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Darwin Correspondence Project

From C. C. Babington   16 March 1877

5 Brookside | Cambridge

16 Mar. 1877

Dear Darwin,

I think that the flowers of Hottonia project from the stem nearly horizontally as represented in Eng. Bot. 364 (Syme 1128), perhaps slightly upwards.1

I am sorry that I cannot help you about Pulmonaria angustifolia as my supply of that plant is exceedingly small.2 I have never seen it growing myself. Will not Borrers Herb.3 at Kew help you in the matter, as I cannot.

I am alway rejoiced when I can help you.

Yours very truly | Charles C. Babington.


No letter from CD asking about the plants mentioned in this letter has been found. Hottonia palustris (water violet or featherfoil) is described and illustrated in English botany; or, coloured figures of British plants, with their essential characters, synonyms, and places of growth (J. E. Smith and Sowerby 1790–1814, 6: 364). It appeared in the third edition (Syme ed. 1863–92 7: pl. 1128, opposite p. 130). CD described H. palustris in Forms of flowers, pp. 50–4.
In 1863 and 1864, CD corresponded frequently with his son William Erasmus Darwin on the two forms of Pulmonaria angustifolia (narrow-leaved lungwort; see Correspondence vols. 11 and 12). CD described P. angustifolia in Forms of flowers, pp. 104–10.
Borrers Herb.: the herbarium at Kew had acquired the extensive collection of British plants of William Borrer on his death in 1862 (ODNB).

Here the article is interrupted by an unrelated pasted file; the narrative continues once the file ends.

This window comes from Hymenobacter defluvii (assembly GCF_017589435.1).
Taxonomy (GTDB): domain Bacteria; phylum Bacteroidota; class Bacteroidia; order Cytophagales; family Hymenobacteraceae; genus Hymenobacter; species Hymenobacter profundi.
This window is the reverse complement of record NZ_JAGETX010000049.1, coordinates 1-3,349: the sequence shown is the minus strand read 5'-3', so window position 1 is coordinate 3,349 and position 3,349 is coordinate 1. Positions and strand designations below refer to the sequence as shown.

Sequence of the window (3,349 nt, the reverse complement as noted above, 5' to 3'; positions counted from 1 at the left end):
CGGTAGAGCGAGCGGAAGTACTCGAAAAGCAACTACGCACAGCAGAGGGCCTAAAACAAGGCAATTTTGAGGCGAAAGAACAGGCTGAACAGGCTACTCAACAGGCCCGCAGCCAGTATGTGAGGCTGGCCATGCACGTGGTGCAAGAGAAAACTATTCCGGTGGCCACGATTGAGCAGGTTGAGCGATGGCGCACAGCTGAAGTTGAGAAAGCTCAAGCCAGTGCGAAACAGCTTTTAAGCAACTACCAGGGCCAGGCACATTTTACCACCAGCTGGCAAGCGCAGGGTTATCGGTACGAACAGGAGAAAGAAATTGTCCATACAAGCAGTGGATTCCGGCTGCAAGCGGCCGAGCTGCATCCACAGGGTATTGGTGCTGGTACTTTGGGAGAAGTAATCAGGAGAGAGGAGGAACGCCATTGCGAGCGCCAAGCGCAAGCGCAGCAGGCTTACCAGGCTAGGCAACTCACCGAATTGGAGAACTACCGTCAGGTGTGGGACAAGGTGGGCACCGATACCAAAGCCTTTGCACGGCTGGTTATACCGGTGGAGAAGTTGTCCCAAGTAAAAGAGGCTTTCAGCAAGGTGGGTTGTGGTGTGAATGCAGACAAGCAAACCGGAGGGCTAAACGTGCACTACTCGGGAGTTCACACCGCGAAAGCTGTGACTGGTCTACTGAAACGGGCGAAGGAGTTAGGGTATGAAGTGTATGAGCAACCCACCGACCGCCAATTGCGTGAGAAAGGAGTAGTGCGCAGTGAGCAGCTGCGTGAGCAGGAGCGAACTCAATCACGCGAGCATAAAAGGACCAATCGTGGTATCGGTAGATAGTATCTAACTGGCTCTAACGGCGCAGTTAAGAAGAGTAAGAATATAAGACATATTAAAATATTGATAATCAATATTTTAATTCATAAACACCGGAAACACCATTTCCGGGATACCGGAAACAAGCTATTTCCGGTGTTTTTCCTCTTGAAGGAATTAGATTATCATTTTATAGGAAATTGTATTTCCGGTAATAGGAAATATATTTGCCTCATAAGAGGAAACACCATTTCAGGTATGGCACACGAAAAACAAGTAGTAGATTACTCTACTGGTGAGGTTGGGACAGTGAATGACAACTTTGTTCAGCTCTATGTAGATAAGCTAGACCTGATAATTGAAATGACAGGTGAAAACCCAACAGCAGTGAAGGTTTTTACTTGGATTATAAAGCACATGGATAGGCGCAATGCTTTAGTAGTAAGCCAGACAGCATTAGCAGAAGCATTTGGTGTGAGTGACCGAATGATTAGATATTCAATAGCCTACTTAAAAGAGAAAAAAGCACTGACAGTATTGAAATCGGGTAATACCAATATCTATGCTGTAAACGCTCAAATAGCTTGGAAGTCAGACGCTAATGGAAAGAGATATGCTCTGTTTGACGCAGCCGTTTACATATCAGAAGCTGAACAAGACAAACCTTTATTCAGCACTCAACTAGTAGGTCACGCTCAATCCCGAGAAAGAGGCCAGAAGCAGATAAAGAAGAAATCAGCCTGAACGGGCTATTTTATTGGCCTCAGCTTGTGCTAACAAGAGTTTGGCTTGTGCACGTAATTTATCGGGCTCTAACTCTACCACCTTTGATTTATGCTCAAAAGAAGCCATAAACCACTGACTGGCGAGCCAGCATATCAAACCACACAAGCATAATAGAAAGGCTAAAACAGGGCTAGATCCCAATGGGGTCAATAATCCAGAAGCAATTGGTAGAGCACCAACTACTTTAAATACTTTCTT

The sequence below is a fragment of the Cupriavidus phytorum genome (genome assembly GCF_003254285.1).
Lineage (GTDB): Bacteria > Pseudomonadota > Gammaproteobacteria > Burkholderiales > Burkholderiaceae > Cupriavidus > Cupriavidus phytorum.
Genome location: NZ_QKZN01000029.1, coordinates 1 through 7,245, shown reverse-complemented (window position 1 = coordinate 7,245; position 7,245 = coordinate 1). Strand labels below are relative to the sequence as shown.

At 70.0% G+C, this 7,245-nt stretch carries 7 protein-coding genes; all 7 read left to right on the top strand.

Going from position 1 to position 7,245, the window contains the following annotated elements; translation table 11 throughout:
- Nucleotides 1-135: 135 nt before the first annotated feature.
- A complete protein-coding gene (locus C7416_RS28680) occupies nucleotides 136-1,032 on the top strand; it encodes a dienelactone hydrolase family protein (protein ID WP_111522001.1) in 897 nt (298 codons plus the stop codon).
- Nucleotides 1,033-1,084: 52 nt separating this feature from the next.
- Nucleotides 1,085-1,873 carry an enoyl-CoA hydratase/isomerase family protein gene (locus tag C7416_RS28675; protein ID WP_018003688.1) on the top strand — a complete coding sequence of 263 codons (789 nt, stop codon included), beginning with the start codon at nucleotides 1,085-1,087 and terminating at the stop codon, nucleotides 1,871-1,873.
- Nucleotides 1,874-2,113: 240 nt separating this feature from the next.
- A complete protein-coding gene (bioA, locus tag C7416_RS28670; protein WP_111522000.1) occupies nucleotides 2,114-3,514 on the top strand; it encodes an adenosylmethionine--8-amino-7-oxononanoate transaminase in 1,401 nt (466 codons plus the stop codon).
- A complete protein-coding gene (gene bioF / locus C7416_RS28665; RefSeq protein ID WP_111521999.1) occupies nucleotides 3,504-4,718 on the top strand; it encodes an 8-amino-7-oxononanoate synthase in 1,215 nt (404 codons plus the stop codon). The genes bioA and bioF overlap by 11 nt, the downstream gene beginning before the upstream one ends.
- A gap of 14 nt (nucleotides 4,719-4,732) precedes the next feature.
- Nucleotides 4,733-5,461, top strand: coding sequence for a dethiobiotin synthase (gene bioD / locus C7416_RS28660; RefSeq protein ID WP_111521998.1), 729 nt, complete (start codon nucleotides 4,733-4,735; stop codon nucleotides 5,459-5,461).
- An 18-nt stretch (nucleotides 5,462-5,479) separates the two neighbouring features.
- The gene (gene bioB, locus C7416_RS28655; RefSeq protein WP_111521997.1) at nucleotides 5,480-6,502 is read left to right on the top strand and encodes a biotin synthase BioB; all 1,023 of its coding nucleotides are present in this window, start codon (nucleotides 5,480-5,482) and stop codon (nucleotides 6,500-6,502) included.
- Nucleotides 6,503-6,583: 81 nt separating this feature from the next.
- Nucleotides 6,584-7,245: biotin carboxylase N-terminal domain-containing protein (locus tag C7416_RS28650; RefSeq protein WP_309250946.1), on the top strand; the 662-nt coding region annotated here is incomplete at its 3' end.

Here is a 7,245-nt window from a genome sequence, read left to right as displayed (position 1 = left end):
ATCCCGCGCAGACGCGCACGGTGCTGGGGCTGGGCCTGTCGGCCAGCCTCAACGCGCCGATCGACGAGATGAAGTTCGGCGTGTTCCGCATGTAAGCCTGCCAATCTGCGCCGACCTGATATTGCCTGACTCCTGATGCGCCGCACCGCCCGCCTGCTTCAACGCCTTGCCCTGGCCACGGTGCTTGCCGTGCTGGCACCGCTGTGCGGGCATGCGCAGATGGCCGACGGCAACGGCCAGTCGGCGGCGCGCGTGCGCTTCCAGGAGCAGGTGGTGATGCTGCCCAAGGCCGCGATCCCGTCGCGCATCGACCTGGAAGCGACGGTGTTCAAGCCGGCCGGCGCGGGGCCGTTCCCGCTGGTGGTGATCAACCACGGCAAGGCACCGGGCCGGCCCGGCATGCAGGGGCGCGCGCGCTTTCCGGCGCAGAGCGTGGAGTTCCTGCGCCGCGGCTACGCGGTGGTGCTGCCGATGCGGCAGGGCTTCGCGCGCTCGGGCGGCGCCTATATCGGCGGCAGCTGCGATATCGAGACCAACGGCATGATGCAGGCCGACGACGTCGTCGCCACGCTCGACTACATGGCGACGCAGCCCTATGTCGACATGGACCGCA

Correspondence: The correspondence of Charles Darwin. Edited by Frederick Burkhardt et al. 29 vols to date. Cambridge: Cambridge University Press. 1985–.

Forms of flowers: The different forms of flowers on plants of the same species. By Charles Darwin. London: John Murray. 1877.

ODNB: Oxford dictionary of national biography: from the earliest times to the year 2000. (Revised edition.) Edited by H. C. G. Matthew and Brian Harrison. 60 vols. and index. Oxford: Oxford University Press. 2004.


Thinks flowers of Hottonia project from the stem nearly horizontally, perhaps slightly upwards.

Sorry that he cannot help with Pulmonaria angustifolia.

Letter details

Letter no.
Charles Cardale Babington
Charles Robert Darwin
Sent from
Source of text
DAR 111: B49
Physical description
ALS 1p

Please cite as

Darwin Correspondence Project, “Letter no. 10894,” accessed on 13 July 2024,